Lunch Break

12:00 - 1:00 CST / 1:00 - 2:00 EST

Keynote Address by Dr. Tracy Kugler

1:00 - 2:00 CST / 2:00 - 3:00 EST

Facilitator: Melinda Kernik, University of Minnesota

Bio: Dr. Tracy Kugler joined the Minnesota Population Center at the University of Minnesota in 2011 as the Project Manager for Terra Populus (now IPUMS Terra). She now works across all of the aggregate-spatial IPUMS products: Terra, NHGIS, GeoMarker, and managing their newest product, IHGIS (International Historical Geographic Information System), which includes aggregate data from population and agricultural censuses around the world.

Dr. Kugler's educational background includes a B.A. in Theater Arts (Stage Management), B.S. and M.S. in Systems Engineering (Systems Modeling and Analysis), and PhD in Geography (GIS and Ecosystem Informatics). The unifying thread that runs through these disparate degrees is an interest in the big picture and how all the pieces of a system fit together and interact with each other. At the MPC, she leverages those skills to develop workflows and processes to bring different types of data together. She has developed workflows for boundary processing that meet requirements for confidentiality and harmonization over time, while providing the greatest possible level of geographic detail. She has also developed workflows for documenting and manipulating highly heterogeneous published census tables to conform to a standard data and metadata structure.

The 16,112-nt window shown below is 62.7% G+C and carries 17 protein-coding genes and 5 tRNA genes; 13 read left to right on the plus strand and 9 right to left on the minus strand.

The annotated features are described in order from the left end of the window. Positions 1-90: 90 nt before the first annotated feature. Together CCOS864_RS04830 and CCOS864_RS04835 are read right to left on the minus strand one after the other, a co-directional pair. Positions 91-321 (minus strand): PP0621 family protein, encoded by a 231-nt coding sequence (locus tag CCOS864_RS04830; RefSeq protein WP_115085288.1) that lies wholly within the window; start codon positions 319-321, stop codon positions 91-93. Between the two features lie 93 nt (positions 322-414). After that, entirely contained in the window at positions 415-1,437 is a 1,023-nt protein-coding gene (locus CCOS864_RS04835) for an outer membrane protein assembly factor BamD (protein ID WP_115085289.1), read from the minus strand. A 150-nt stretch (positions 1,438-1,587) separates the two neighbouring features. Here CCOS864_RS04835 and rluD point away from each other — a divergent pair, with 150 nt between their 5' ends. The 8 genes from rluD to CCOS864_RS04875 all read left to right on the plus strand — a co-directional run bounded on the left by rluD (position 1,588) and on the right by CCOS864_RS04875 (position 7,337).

The Population Data Buffet: Choosing the right data for your project Dr. Kugler will discuss three different classes of population data: aggregate/place-level, individual-level microdata, and gridded population data. For each class of data, she will cover the advantages and disadvantages, the types of analysis it is best suited for, good places to get the data (focusing on IPUMS and the PopGrid Collaborative), and considerations for working with the data.


2:00 - 2:15 CST / 3:00 - 3:15 EST

Lightning Talks

2:15 - 3:00 CST / 3:15 - 4:00 EST

Facilitator: Caroline Kayko, University of Michigan

1. Mapping and Validating Indoor Physical Assets of University of Maryland Libraries using ArcGIS Field Map Application

**Manal Zahed Al-Hajji, University of Maryland ** McKeldin library has only the floor plans in CAD format, with no illustrative maps to guide students and other users to the location of the various resources in each floor. This makes difficult for the user to find the needed book without guidance from an experienced staff. With 2 million volumes, it is spatially impossible sometimes to get to the right corner without delay. Using the shortest route analysis will encourage the student to use the library books and maps and the other assets. Also, McKeldin Library has many assets like printers, plotters, computers, etc. distributed at all floors without any spatial maps that identify their location and descriptions. Using the network analysis tools will help the maintenance staff to find the asset that need maintenance and they can manage the best route to maintain all the required assets. Most library users stay on the ground floor because of the large number of seating areas, which result in generating high density on this floor. The number of users decrease as you go to the upper floors. We are trying to ensure that the new Covid measurements are observed and the 6’ distance between users is maintained. Student density needs to be measured at each floor, and students need to be encouraged to disburse and use all floors to allow for larger number of users while still guaranteeing the desired distances among them.